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- The Criminal Law Amendment Act of 1885, whose Labouchère Amendment (Clause 11) outlawed sexual relations between men (but not women), is given Royal Assent by Queen Victoria of the United Kingdom.
A popular legend claims that Queen Victoria struck references to lesbianism from the Act because of her refusal to believe that women "did such things": in reality, they had simply never been mentioned in the act. Clause 11 reads: "Any male person who, in public or private, commits, or is a party to the commission of, or procures or attempts to procure the commission by any male person of, any act of gross indecency with another male person, shall be guilty of a misdemeanor, and being convicted thereof shall be liable at the discretion of the court to be imprisoned for any term not exceeding two years, with or without hard labor." It has been suggested that the amendment, in its intent to treat male homosexual acts in the same way as prostitution, was meant as a gesture towards women's rights. The law was quickly dubbed the "blackmailer's charter".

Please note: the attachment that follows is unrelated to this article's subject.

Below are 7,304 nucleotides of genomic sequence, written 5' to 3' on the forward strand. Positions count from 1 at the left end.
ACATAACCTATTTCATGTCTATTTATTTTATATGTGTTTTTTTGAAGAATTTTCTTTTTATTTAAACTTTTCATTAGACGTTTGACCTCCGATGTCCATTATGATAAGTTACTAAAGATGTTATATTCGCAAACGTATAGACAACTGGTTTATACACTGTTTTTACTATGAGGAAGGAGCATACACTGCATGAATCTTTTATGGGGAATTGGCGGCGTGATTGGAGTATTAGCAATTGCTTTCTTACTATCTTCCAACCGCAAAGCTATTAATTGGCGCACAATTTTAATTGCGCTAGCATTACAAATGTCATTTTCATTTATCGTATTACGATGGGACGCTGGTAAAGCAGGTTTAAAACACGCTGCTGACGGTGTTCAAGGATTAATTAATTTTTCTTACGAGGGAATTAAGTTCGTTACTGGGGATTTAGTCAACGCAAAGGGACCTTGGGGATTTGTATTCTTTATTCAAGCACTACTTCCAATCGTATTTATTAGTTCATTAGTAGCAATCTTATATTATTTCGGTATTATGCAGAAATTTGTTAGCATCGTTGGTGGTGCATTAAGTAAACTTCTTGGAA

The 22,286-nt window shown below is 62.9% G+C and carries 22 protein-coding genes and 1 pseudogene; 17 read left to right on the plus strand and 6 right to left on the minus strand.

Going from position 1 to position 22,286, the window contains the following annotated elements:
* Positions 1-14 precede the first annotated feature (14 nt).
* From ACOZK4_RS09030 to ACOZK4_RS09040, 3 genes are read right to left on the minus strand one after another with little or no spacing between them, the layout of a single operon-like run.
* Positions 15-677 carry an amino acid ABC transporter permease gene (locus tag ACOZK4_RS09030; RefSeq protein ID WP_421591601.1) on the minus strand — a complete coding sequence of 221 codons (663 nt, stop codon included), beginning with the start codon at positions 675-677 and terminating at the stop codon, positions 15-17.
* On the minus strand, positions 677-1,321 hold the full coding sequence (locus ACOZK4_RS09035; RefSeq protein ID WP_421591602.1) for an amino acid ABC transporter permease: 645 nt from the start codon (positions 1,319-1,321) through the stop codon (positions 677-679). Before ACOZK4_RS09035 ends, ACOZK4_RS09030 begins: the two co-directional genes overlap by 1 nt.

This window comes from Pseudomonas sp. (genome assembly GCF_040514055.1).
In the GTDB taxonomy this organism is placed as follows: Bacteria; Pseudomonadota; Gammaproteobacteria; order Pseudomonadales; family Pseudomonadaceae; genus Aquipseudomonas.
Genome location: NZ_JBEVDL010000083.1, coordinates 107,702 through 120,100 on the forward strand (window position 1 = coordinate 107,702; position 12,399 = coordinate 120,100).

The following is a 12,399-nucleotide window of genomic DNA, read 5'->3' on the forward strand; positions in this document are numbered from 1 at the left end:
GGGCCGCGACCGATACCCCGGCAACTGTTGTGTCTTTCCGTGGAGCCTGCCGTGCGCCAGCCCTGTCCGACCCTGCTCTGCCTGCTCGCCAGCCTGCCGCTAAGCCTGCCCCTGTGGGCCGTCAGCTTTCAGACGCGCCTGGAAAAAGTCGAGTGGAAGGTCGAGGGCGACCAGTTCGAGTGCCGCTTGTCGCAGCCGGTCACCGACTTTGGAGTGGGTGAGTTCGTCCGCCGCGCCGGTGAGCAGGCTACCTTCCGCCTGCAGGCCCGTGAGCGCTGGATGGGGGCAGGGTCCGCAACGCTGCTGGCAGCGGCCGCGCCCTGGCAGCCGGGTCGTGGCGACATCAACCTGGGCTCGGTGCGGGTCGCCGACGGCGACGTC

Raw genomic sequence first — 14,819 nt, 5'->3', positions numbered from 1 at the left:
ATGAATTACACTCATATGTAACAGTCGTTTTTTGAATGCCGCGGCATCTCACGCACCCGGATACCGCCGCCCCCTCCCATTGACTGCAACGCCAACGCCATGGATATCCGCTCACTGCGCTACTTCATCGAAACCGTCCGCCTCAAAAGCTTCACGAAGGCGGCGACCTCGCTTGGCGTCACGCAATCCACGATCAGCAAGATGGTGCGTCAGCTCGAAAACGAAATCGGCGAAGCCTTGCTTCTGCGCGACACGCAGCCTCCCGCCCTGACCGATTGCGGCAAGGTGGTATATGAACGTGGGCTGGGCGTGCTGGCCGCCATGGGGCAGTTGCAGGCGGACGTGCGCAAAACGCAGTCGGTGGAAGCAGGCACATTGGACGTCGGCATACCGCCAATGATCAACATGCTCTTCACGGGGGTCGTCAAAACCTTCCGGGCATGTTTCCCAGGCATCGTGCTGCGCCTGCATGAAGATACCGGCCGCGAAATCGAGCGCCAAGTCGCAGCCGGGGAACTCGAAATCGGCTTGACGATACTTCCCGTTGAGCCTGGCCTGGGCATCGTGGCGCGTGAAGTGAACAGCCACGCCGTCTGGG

See also Edit
|This page uses content from Wikipedia. The original article was at 1886 in gay rights. The list of authors can be seen in the . As with LGBT Info, the text of Wikipedia is available under the Creative Commons Attribution-ShareAlike 3.0.|